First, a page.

The populist right finally broke with Bush when he tried to push through immigration reform in 2006. Meanwhile, a massive investment bubble was growing under the hands-off policy of Bush and as it popped in the late summer and early fall of 2008, with the election looming, he oversaw the first steps of the cleanup of the mess — the infamous bailouts. The populist right (along with the populist left, the populist center, and most everyone) was angered and invigorated by this bailout. The populist right was further motivated by a personal animus towards Obama, as they were told that he wasn’t American in the way the rest of us were, that he was foreign, that he would “stand with the Muslims,” that he was sympathetic to terrorists.
After a brief lull after their defeat in the election, the populist right was once again galvanized by the health care debate and Obama’s treatment of suspected terrorist detainees. After some early talk of the health care bill as a secret conspiracy to give reparations to black Americans for slavery (it wasn’t) and controversy over covering illegal immigrants (it doesn’t), the attacks on the bill from the populist right centered on the idea that it was a government takeover of 1/6th of the American economy (it isn’t). Meanwhile, regarding the treatment of detainees, Obama has largely continued Bush’s policies with some attempts to… Yet despite this, the populist right has rallied to the idea that Obama is engaged in various treasonous activities and of endangering American lives.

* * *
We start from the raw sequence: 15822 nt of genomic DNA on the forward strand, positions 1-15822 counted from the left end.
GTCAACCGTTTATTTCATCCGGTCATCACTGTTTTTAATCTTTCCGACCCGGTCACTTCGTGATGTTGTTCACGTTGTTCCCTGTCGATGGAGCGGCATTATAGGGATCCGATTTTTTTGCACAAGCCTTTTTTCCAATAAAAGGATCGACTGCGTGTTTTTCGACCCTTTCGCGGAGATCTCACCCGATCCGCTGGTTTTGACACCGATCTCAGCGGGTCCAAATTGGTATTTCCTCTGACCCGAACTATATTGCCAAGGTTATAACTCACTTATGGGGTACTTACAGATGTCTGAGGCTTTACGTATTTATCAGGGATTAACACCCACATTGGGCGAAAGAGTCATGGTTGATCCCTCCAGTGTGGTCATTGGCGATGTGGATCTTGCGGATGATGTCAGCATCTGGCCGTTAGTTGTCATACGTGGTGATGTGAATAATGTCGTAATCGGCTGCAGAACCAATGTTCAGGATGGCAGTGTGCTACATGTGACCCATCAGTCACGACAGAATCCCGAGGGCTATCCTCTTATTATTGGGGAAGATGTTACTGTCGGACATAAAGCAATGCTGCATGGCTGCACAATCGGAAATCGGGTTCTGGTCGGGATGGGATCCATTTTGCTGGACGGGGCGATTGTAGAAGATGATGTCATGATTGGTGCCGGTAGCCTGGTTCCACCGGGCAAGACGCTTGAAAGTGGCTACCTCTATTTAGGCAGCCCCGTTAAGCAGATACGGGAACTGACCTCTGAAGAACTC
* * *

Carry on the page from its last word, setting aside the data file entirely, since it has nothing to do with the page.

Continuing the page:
What you see is a Republican Party that exists to expand and use government to benefit large corporations, the military-industrial complex, the rich, and the elderly at the expense of everyone else. At the same time, the populist right loudly objects to the government being used to benefit anyone but them. “Them,” meaning the elderly, the rich, the white Southerners. Which is why Republicans and the populist right are in favor of Medicare — and against Obamacare. Which is why they don’t mind when people that they would never be mistaken for are held without trial, tortured, or killed — and it’s why they are so outraged when people they might be mistaken for are. Which is why they rally when a liberal is in charge and are calm when a Republican is.
The populist right has been inherently about opposition — and about cultural alienation. It is about ressentiment and anger at how the world is changing. It has indisputably been invigorated by racial tensions — from opposition to the Civil Rights Movement to absurd claims of “welfare queens driving Cadillacs” to the militia movement of the 1990s. It is about feeling shafted by the powers that be. It is a very white movement, with resentment being driven against government rights and benefits being given to different groups that are stereotypically associated with minority groups: Latinos (illegal immigrants), blacks (criminals and welfare queens), and Muslims/Arabs (terrorists).
Conclusion: Resentment of minority groups (broadly construed) makes sense of the populist right’s contradictory views on government in ways that opposition to the government cannot and explains its historical rises and falls.
N.B. I am not claiming all right wingers are racist. Or Republicans or conservatives. I am merely pointing out the fact that the populist right has historically been empowered during times of racial tensions and that it’s positions are coherent and do make sense if understood in these terms while they do not if one interprets these rises and falls from an ideology opposed to big government.